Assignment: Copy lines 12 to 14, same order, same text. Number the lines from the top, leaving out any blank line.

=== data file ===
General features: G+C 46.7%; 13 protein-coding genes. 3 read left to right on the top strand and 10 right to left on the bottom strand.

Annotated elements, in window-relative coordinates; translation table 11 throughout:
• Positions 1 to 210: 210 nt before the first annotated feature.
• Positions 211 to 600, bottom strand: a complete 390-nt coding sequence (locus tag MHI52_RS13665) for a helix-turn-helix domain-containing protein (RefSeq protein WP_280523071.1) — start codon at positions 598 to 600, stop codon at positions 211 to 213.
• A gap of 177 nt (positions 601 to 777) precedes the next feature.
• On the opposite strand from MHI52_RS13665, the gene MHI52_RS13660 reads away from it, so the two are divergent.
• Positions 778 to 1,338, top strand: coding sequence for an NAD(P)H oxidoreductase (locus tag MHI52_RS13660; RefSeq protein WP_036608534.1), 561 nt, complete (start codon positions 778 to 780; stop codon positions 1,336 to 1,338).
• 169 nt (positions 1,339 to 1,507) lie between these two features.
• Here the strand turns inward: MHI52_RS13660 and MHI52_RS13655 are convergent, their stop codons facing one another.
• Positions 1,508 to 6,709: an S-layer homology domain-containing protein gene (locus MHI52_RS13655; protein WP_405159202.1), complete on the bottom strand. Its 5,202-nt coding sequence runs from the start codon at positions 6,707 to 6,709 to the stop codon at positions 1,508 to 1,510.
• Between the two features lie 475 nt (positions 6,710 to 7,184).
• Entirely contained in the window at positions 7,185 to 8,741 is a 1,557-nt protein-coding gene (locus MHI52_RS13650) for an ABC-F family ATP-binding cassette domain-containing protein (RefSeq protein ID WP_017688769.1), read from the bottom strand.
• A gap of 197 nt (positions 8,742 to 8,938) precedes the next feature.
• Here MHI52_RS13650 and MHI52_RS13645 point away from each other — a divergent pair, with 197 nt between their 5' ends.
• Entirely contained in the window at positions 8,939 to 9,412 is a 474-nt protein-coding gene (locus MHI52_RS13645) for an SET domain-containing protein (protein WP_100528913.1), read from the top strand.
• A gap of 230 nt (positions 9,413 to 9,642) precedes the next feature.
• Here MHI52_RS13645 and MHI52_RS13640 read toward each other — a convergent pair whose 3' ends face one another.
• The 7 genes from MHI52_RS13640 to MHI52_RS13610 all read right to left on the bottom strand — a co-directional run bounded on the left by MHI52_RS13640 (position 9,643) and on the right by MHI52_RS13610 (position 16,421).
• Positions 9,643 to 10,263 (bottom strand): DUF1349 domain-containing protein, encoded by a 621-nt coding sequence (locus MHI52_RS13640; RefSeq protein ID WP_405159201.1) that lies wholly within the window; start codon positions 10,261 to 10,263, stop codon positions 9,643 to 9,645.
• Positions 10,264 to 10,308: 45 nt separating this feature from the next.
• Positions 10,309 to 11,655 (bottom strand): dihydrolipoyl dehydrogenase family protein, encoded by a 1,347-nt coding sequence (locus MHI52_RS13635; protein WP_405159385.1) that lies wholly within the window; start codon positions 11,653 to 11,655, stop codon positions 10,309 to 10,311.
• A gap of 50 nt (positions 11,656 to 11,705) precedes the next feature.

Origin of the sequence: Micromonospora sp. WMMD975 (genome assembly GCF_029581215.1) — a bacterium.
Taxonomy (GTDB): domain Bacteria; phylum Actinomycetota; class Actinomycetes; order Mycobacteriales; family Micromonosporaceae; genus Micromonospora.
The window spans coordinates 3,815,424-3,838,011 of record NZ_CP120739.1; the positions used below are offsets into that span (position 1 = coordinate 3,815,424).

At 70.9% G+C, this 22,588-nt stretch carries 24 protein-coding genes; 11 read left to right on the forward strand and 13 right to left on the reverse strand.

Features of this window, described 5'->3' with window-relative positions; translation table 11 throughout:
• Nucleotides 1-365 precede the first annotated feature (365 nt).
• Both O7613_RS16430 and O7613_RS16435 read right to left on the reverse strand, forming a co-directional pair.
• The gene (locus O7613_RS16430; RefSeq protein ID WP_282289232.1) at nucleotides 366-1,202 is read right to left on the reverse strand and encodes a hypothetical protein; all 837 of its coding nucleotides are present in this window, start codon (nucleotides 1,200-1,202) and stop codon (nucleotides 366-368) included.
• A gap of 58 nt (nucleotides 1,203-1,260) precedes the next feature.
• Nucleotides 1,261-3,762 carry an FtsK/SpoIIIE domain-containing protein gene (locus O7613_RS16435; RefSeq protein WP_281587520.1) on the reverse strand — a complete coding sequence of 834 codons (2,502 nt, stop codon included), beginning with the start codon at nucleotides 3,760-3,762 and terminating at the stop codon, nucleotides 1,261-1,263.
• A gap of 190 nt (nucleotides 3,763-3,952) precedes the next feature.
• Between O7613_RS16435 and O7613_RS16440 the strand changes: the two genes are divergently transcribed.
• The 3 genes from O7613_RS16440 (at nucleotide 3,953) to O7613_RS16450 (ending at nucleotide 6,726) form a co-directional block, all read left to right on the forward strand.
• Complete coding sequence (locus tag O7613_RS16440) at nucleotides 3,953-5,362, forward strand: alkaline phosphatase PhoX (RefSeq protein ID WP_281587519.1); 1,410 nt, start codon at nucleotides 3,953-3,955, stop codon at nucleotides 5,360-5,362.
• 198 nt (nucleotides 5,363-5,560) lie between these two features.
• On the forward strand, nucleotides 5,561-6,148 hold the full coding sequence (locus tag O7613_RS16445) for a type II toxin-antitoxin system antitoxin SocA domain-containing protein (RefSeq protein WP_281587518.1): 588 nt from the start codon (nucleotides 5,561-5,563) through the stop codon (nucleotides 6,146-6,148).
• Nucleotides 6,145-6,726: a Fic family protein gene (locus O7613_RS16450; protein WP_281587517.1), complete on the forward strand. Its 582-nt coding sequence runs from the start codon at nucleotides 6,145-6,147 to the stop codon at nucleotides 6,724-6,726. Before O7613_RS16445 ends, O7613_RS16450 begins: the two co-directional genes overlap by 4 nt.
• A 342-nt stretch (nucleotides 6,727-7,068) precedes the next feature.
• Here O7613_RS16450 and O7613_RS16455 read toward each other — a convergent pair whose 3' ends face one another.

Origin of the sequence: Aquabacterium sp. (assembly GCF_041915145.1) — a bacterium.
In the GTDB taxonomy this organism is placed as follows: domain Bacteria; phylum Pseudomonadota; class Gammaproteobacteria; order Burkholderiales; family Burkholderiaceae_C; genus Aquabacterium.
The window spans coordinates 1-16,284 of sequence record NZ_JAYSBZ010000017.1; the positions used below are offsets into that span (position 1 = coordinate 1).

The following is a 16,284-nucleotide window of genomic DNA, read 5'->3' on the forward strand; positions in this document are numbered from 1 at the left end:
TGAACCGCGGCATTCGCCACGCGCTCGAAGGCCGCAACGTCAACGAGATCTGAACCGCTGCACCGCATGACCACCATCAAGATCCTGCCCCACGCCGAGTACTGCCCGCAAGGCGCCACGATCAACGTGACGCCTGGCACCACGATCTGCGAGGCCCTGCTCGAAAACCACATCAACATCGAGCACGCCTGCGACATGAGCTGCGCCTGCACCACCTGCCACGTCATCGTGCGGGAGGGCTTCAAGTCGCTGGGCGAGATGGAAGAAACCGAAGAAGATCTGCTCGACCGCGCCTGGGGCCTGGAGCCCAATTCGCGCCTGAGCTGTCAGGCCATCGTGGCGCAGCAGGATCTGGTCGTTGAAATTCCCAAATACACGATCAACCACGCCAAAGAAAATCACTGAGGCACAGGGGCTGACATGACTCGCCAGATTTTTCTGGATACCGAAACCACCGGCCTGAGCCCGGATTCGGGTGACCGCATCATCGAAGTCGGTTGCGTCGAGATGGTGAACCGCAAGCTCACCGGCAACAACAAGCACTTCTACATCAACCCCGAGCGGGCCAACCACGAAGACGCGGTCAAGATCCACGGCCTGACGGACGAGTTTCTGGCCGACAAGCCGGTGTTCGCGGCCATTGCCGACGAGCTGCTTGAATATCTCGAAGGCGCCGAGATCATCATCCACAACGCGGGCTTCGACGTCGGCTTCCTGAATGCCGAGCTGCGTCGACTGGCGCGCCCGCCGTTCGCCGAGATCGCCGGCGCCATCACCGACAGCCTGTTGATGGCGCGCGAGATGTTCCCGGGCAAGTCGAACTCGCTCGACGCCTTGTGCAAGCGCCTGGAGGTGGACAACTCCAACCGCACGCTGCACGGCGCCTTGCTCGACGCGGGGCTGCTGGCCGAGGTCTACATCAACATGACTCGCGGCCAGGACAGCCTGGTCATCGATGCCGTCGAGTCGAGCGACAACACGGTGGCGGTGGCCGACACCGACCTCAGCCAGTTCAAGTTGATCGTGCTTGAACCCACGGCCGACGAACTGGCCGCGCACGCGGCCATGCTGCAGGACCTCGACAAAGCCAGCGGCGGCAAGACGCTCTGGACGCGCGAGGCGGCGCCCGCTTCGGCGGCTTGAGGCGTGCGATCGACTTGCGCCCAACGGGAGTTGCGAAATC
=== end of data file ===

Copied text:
• Entirely contained in the window at positions 7,185 to 8,741 is a 1,557-nt protein-coding gene (locus MHI52_RS13650) for an ABC-F family ATP-binding cassette domain-containing protein (RefSeq protein ID WP_017688769.1), read from the bottom strand.
• A gap of 197 nt (positions 8,742 to 8,938) precedes the next feature.
• Here MHI52_RS13650 and MHI52_RS13645 point away from each other — a divergent pair, with 197 nt between their 5' ends.